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Myanmar: Ethnic Reconciliation and the Peace Process

Paper No. 5404                                        Dated 22-Feb-2013

By C. S. Kuppuswamy

In a landmark talks between the government and the United Nationalities Federal Council (UNFC) held at Chiang Mai on 20 Feb 2013, the government, perhaps for the first time, officially agreed to initiate a political dialogue with the ethnics after six decades of civil war. 

“This is the beginning.  They (ethnic groups) see that a political dialogue must be facilitated in order to solve these problems.  But we didn’t manage to make it happen under the previous governments” said Aung Min, the Chief Negotiator, at a press conference after the meeting.

Till date, the government has entered into ceasefire agreements with 10 armed groups which have only resulted in suspension of hostilities. A full-fledged war is in progress since June 2011 with the Kachin Independence Army (KIA) which is the only major group that has not entered into a cease fire agreement.  The last ceasefire agreement with the KIA that lasted for 17 years was broken by the government troops in June 2011.

 Minor skirmishes still happen with some other groups also on some pretext or the other.  The peace committee has always harped on economic development and evaded the issue of political dialogue for the reason that it was beyond the purview of the peace committee and that it is the prerogative of the parliament to initiate the political dialogue.

The government has been following a policy of entering into ceasefire agreements on a one to one basis with ethnic groups and never consented to talk with any umbrella body till date. However the government decided to have talks with the UNFC in northern Thailand on 20 February 2013.  Nyo Ohn Myint, one of the peace brokers, said prior to  the meeting that “Primarily they will discuss framework for starting the peace process, beginning with: addressing ways to advance political dialogue; the division of revenue and resources between the central government and the ethnic states; and how to maintain communication channels for further talks” (Mizzima News – 19 February 2013).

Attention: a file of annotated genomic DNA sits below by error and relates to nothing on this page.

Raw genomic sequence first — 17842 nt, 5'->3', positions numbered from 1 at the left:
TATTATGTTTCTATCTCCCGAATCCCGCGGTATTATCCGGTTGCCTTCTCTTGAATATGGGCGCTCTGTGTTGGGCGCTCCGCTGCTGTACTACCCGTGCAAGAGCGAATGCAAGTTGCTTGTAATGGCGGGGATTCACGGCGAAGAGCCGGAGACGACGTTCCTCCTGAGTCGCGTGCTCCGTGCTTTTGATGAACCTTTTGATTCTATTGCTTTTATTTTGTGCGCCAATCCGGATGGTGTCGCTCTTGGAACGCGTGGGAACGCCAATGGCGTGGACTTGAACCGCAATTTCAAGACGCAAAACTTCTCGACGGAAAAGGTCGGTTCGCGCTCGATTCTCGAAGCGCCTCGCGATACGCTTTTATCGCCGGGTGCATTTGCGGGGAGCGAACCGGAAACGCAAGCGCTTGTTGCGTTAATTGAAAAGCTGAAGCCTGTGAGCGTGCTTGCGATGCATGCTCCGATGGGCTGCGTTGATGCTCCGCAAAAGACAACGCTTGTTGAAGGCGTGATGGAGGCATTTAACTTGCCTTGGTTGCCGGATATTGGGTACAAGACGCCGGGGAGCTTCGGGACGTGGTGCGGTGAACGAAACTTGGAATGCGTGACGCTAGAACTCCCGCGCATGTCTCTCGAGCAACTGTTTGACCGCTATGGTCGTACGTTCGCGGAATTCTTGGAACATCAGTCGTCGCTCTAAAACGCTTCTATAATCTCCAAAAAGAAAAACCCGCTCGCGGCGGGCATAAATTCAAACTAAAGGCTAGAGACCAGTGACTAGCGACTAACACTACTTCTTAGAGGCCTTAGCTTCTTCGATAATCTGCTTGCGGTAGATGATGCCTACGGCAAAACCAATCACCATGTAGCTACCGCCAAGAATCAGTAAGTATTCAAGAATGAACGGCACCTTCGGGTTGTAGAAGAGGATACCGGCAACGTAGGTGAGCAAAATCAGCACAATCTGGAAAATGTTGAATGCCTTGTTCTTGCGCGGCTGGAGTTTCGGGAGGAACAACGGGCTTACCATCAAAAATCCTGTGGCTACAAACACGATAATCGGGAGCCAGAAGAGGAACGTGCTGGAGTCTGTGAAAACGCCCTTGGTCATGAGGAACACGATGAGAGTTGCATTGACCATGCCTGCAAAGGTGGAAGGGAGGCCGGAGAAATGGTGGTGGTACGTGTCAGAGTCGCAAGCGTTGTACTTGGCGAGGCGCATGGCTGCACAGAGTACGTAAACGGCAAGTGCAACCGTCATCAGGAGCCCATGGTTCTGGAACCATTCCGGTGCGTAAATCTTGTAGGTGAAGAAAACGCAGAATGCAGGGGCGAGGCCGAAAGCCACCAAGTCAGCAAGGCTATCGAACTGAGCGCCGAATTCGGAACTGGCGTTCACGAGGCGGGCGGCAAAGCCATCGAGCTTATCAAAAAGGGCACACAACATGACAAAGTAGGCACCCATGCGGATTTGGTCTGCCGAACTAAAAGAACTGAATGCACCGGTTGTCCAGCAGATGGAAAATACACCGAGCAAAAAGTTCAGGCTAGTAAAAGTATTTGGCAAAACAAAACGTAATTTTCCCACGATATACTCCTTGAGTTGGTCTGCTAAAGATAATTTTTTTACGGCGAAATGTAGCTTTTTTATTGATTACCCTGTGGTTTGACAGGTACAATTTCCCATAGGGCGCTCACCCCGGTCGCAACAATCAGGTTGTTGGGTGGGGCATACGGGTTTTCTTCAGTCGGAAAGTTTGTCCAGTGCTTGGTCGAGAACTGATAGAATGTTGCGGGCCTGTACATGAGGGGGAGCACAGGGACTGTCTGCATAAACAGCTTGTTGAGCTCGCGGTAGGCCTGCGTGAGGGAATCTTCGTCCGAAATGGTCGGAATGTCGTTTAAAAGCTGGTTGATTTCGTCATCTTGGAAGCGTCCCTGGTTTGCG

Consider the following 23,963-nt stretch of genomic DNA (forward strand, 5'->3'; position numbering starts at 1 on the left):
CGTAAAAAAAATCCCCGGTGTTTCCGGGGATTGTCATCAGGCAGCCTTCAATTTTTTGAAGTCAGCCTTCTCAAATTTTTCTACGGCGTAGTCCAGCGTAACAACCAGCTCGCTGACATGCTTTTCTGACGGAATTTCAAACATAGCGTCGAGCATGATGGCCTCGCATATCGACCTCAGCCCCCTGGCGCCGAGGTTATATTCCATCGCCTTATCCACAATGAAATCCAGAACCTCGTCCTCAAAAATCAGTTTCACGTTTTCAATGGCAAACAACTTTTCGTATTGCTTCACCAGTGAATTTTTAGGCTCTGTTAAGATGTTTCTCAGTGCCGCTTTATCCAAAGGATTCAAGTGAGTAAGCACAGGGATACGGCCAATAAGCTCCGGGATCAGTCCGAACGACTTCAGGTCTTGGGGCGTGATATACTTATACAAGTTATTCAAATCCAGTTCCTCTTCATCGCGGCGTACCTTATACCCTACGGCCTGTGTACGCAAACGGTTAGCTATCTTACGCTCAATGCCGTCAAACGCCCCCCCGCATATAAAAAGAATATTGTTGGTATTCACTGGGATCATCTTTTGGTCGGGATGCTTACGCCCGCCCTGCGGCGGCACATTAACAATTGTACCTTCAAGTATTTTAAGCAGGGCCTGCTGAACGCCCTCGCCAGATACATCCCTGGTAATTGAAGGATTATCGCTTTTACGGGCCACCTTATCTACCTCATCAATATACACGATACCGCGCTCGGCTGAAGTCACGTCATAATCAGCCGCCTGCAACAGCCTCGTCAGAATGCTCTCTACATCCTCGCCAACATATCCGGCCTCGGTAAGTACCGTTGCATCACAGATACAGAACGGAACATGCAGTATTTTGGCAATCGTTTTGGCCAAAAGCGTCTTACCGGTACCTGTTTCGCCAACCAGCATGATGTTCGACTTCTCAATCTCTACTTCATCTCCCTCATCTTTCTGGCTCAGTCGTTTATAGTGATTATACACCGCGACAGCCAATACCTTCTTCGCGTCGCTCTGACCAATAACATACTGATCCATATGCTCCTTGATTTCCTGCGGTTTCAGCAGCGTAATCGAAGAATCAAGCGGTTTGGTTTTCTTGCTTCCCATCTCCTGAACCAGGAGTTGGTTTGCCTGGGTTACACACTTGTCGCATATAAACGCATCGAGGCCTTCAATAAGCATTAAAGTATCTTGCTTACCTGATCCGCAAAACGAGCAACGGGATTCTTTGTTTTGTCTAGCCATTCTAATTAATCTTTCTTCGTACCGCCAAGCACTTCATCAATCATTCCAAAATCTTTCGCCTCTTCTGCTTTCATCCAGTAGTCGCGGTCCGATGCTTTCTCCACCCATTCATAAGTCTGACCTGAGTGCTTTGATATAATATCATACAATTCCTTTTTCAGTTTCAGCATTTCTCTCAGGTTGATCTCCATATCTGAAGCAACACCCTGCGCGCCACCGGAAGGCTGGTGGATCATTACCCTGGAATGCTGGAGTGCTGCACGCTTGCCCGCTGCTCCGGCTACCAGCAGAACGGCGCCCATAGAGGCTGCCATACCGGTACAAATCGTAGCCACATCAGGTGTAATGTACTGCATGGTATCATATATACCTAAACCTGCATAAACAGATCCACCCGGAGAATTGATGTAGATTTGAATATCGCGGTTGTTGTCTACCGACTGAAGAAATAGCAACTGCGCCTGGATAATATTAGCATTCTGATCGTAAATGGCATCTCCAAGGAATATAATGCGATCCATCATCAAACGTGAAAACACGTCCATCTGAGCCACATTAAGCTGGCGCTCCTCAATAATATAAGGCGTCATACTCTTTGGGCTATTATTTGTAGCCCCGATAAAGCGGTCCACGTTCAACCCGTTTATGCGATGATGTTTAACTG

The United Nationalities Federal Council (UNFC) was formed in February 2011.  12 of the 16 major armed groups currently active in Myanmar are members of this umbrella organisation.  Six groups are full members and the other six are associate members.  General Mutu Commander-in-Chief of the military wing of the Karen National Union (KNU) is the Chairman and it has two Vice Presidents one from the Kachin Independence Army (KIA) and one from Karenni National Progressive Party (KNPP).  Since its inception the UNFC has been exerting pressure on the Government to initiate talks with the body so that the demands of the ethnic groups can be co-ordinated and decisions taken abided by the members.  The UNFC has also been coaxing the government to stop the ongoing war with the KIA which is a leading member of this group.

The peace process has also gained momentum in the first ever Myanmar Development Co-operation Forum held at Naypyidaw on 20 January 2013 wherein a number of representatives of the International Community met with President Thein Sein to sign an agreement for a smooth process for international aid to flow into Myanmar for the next few years.  The meeting resulted in the so-called Naypyidaw Accord which sets out the guidelines on Government – donor co-operation.  President Thein Sein also told the meeting the 10 priority areas identified by the government for economic and social reforms (The Irrawaddy, 22 January 2013).

Another major development is formation of the Myanmar Peace Centre in Yangon in November 2012 as part of an agreement with the Norway Peace Support Donor Group.  This is a government body headed by Aung Min (President’s Office Minister) funded by the European Union to serve as a platform for dialogues between all parties involved in Myanmar’s peace process.  This has been established to assist Union Peace-making Central and Working Committees, with specific objectives to be achieved in two phases – phase I (November 2012 – February 2013) and phase II (March 2013-August 2014).